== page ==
Were you and are you paying your apprentices correctly?
A recent decision of the Full Federal Court of Australia may have a significant impact on your business. The effect of the decision is that Queensland employers that have used a “NAPSA” (explained below) to calculate their apprentices’ pay rate have potentially underpaid their apprentices. The estimate is that the total underpayment across Queensland may be well over $100 million.
The apprentice pay issue arose in 2016 when All Trades Queensland (ATQ) applied to have a new Enterprise Agreement approved by the Fair Work Commission. As part of its application, ATQ nominated the NAPSA as the comparator industrial instrument against which the BOOT (the better off overall test) could be determined. The NAPSA applied to the apprentices’ employment when ATQ’s previous enterprise agreement was approved.
The dilemma for many Queensland employers that had relied upon the NAPSA pay rate is that the modern award provided for a minimum hourly payment of $12.66 while the NAPSA provided for a minimum hourly payment of $8.75, a difference of $3.91 an hour. This is exacerbated by the fact that many Queensland employers were told by the Fair Work Ombudsman that the NAPSA applied and they follow that advice assuming that the Fair Work Ombudsman would be correct.
Quick recap and reminder
NAPSAs were old State based awards that, when the WorkChoices legislation was passed, became transitional federal industrial instruments. This was part of how Australia’s industrial relations system moved from a number of state based regimes to a single federally based system.
But NAPSAs were never intended to continue for ever. They were only a means of transitioning from state based IR law to federally based IR law. NAPSAs continued in effect when the Fair Work legislation replaced WorkChoices. The Fair Work legislation however, provided a “sunset clause” for the NAPSAs. Once the sunset date was reached the NAPSAs would cease to cover and apply to the apprentices’ employment. The modern award and its pay rates would instead cover and apply to the apprentices’ employment, in the absence of anything else such as an enterprise agreement.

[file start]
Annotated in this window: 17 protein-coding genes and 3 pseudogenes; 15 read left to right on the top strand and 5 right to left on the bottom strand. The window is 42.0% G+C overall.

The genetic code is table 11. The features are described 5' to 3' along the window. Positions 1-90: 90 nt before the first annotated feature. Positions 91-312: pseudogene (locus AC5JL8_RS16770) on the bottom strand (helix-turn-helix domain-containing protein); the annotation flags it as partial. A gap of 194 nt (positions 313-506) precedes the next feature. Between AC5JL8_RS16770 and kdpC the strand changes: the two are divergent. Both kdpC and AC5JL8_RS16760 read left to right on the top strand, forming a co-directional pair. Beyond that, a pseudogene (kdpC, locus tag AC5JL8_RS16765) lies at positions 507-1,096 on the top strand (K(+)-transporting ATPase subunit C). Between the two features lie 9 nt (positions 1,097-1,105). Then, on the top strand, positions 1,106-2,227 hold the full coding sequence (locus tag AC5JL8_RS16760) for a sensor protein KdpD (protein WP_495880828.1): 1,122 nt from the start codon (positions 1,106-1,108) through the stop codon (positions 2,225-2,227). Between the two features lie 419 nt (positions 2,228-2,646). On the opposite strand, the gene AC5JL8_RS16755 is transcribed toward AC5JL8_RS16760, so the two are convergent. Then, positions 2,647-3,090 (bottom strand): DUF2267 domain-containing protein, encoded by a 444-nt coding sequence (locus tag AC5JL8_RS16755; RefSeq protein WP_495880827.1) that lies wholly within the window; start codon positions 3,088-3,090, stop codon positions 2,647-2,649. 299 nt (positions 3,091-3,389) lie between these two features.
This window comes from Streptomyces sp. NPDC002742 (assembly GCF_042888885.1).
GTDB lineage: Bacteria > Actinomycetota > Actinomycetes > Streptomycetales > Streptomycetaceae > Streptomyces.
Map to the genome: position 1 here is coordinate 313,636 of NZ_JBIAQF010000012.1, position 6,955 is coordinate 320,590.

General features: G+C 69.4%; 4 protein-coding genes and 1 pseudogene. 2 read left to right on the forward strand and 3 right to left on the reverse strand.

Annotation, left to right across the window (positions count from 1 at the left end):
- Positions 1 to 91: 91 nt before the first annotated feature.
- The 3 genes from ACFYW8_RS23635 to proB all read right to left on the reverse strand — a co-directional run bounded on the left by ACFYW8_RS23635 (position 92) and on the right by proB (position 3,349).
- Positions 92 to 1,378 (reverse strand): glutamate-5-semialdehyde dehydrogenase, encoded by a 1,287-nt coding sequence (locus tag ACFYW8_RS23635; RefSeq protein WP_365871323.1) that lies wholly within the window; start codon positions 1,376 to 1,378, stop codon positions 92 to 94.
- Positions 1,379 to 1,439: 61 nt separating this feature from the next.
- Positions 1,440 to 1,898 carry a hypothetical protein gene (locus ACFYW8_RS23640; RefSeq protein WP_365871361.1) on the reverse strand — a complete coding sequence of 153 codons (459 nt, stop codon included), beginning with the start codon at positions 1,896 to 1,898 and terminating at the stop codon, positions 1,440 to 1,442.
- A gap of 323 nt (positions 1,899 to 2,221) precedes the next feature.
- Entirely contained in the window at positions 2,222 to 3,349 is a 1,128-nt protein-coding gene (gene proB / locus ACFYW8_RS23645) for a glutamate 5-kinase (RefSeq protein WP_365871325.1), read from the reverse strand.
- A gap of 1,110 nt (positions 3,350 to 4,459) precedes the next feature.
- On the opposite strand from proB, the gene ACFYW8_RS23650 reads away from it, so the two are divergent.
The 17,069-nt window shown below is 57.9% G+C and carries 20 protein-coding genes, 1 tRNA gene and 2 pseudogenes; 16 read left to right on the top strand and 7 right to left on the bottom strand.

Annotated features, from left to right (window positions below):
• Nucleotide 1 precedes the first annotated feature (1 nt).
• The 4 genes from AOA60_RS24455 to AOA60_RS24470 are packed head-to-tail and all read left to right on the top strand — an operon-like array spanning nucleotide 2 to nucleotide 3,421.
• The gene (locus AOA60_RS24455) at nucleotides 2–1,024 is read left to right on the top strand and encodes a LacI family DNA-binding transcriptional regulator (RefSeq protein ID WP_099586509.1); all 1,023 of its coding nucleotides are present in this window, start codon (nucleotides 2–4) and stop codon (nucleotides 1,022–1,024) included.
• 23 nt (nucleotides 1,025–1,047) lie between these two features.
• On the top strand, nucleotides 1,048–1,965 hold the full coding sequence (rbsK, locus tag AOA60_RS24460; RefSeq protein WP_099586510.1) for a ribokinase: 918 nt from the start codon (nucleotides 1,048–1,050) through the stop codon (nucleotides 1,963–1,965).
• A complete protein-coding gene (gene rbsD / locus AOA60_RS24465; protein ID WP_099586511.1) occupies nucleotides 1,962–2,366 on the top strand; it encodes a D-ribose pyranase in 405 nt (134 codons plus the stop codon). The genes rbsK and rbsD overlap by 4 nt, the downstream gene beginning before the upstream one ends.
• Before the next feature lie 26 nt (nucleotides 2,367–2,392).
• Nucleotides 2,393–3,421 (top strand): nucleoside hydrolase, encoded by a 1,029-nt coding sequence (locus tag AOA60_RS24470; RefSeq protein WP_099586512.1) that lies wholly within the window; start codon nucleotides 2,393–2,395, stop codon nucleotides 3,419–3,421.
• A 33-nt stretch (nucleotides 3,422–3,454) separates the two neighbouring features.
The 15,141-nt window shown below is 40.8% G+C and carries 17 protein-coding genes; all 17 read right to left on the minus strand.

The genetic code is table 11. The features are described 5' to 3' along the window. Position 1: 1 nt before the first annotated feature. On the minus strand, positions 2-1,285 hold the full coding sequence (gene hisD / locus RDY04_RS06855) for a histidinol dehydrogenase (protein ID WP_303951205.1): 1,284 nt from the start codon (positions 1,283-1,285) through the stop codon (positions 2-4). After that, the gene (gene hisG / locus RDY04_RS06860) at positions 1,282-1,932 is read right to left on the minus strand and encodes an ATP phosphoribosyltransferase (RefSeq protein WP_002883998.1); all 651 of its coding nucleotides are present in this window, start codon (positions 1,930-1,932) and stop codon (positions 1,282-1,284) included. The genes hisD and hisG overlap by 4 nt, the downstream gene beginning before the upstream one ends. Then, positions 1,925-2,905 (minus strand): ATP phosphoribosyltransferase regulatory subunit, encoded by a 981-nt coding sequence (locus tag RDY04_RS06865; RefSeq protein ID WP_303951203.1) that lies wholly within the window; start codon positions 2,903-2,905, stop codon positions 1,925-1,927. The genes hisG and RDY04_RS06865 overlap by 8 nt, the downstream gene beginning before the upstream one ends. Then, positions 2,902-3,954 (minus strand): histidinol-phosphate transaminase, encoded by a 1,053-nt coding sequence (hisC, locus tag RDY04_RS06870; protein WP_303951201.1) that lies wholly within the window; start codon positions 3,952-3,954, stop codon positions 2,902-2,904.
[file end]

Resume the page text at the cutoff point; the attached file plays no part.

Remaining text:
The recent Federal Court decision was about whether the “sunset clause” had come into effect and ended the coverage and application of the NAPSAs.
This decision lead the ETU’s Queensland apprentice office to declare that there would be “wage claims from thousands of underpaid apprentices who were
collectively owed more than $70 million”. The CFMEU is urging its affected members to register for back pay claims.
What does this mean for you?
Ultimately, the decision means that from 1 January 2014, any NAPSA that applied to apprentices in your industry group ceased to apply. In its place, the applicable modern award for your industry applied to your apprentices’ employment. If you calculated apprentice pay rates according to a NAPSA you most likely have underpaid your apprentices over the previous four years.
To determine if you do in fact have this problem, you need to urgently take the following steps -
Step one – check what industrial instrument or employment contract you used to calculate your apprentices pay since 2014. You do not have a problem if you paid in accordance with the pay rates in an enterprise agreement or modern award that covered your apprentices. You are likely to have a problem if you paid in accordance with a NAPSA pay rate.
Step two – if you did not have an enterprise agreement covering the apprentices’ employment and you paid in accordance with a NAPSA, you should take advice about what modern award covers the apprentices and compare the rates of pay provided in the modern award against the NAPSA you used. This will determine if you have underpaid your apprentices and by how much.
Step three – check if you paid under an employment agreement. You may not have a problem if your employment contract paid the apprentices as much or more than the minimum payable under the modern award. Depending on the terms of your employment agreement, the higher employment contract pay rates may be able to be set off against any underpayment claim.
Step four – if you have underpaid your apprentices, then consider what arrangements your business may need to make if a claim for underpayment is made by any apprentices or former apprentices.
It is better to arrange a payment plan with the affected employees rather than ignore their demands as if you do that, they are likely to bring on a claim in the Federal Circuit Court of Australia which also carries the risk of additional costs, penalties and interest.
The unions have made it clear that they will push for employers to make good on the underpayment and to pay the modern award rates owing over the past four years. Being prepared and having a plan to deal with the issue, over a period of time if necessary, should minimise the impact of claims against your business.
If you need advice about what industrial instrument applied to your business and your apprentices, then please contact us. We will be happy to provide advice and assistance in determining whether any underpayment applies to your business and to assist you in making plans to make good any underpayment on a commercially sensible basis.